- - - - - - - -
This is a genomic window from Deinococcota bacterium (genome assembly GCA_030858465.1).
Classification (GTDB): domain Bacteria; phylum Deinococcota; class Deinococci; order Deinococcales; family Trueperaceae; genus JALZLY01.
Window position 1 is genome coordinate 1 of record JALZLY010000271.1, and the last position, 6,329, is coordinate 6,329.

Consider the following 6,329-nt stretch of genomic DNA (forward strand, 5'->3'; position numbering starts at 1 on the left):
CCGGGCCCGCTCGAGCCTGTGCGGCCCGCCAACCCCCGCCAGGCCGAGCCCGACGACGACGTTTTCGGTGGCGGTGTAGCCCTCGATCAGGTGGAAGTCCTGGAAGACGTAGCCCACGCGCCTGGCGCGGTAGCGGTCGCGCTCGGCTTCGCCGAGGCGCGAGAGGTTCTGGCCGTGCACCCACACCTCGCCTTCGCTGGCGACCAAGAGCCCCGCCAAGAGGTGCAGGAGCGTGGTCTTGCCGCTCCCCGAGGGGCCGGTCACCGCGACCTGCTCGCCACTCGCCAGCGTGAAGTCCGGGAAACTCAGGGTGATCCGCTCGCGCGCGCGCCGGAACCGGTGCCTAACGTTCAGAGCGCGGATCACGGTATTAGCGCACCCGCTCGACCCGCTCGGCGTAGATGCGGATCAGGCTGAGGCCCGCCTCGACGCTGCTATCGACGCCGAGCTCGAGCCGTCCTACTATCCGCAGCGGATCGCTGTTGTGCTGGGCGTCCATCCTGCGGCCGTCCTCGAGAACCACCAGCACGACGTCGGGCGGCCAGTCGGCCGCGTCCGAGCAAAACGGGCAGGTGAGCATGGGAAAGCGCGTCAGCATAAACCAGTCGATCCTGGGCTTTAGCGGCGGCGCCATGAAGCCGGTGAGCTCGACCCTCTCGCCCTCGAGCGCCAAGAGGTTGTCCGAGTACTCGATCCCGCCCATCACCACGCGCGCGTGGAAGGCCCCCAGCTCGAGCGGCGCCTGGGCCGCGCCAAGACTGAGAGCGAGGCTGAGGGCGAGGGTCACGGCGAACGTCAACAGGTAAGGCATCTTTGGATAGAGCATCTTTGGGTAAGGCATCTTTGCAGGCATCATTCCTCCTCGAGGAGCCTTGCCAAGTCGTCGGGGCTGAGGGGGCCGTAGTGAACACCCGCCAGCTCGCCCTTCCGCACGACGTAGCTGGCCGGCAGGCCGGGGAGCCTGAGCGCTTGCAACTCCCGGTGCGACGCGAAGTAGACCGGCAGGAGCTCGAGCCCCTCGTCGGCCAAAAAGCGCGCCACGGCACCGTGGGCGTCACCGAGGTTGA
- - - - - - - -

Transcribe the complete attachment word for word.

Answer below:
This is a genomic window from Deinococcota bacterium (genome assembly GCA_030858465.1).
Classification (GTDB): domain Bacteria; phylum Deinococcota; class Deinococci; order Deinococcales; family Trueperaceae; genus JALZLY01.
Window position 1 is genome coordinate 1 of record JALZLY010000271.1, and the last position, 6,329, is coordinate 6,329.

Consider the following 6,329-nt stretch of genomic DNA (forward strand, 5'->3'; position numbering starts at 1 on the left):
CCGGGCCCGCTCGAGCCTGTGCGGCCCGCCAACCCCCGCCAGGCCGAGCCCGACGACGACGTTTTCGGTGGCGGTGTAGCCCTCGATCAGGTGGAAGTCCTGGAAGACGTAGCCCACGCGCCTGGCGCGGTAGCGGTCGCGCTCGGCTTCGCCGAGGCGCGAGAGGTTCTGGCCGTGCACCCACACCTCGCCTTCGCTGGCGACCAAGAGCCCCGCCAAGAGGTGCAGGAGCGTGGTCTTGCCGCTCCCCGAGGGGCCGGTCACCGCGACCTGCTCGCCACTCGCCAGCGTGAAGTCCGGGAAACTCAGGGTGATCCGCTCGCGCGCGCGCCGGAACCGGTGCCTAACGTTCAGAGCGCGGATCACGGTATTAGCGCACCCGCTCGACCCGCTCGGCGTAGATGCGGATCAGGCTGAGGCCCGCCTCGACGCTGCTATCGACGCCGAGCTCGAGCCGTCCTACTATCCGCAGCGGATCGCTGTTGTGCTGGGCGTCCATCCTGCGGCCGTCCTCGAGAACCACCAGCACGACGTCGGGCGGCCAGTCGGCCGCGTCCGAGCAAAACGGGCAGGTGAGCATGGGAAAGCGCGTCAGCATAAACCAGTCGATCCTGGGCTTTAGCGGCGGCGCCATGAAGCCGGTGAGCTCGACCCTCTCGCCCTCGAGCGCCAAGAGGTTGTCCGAGTACTCGATCCCGCCCATCACCACGCGCGCGTGGAAGGCCCCCAGCTCGAGCGGCGCCTGGGCCGCGCCAAGACTGAGAGCGAGGCTGAGGGCGAGGGTCACGGCGAACGTCAACAGGTAAGGCATCTTTGGATAGAGCATCTTTGGGTAAGGCATCTTTGCAGGCATCATTCCTCCTCGAGGAGCCTTGCCAAGTCGTCGGGGCTGAGGGGGCCGTAGTGAACACCCGCCAGCTCGCCCTTCCGCACGACGTAGCTGGCCGGCAGGCCGGGGAGCCTGAGCGCTTGCAACTCCCGGTGCGACGCGAAGTAGACCGGCAGGAGCTCGAGCCCCTCGTCGGCCAAAAAGCGCGCCACGGCACCGTGGGCGTCACCGAGGTTGA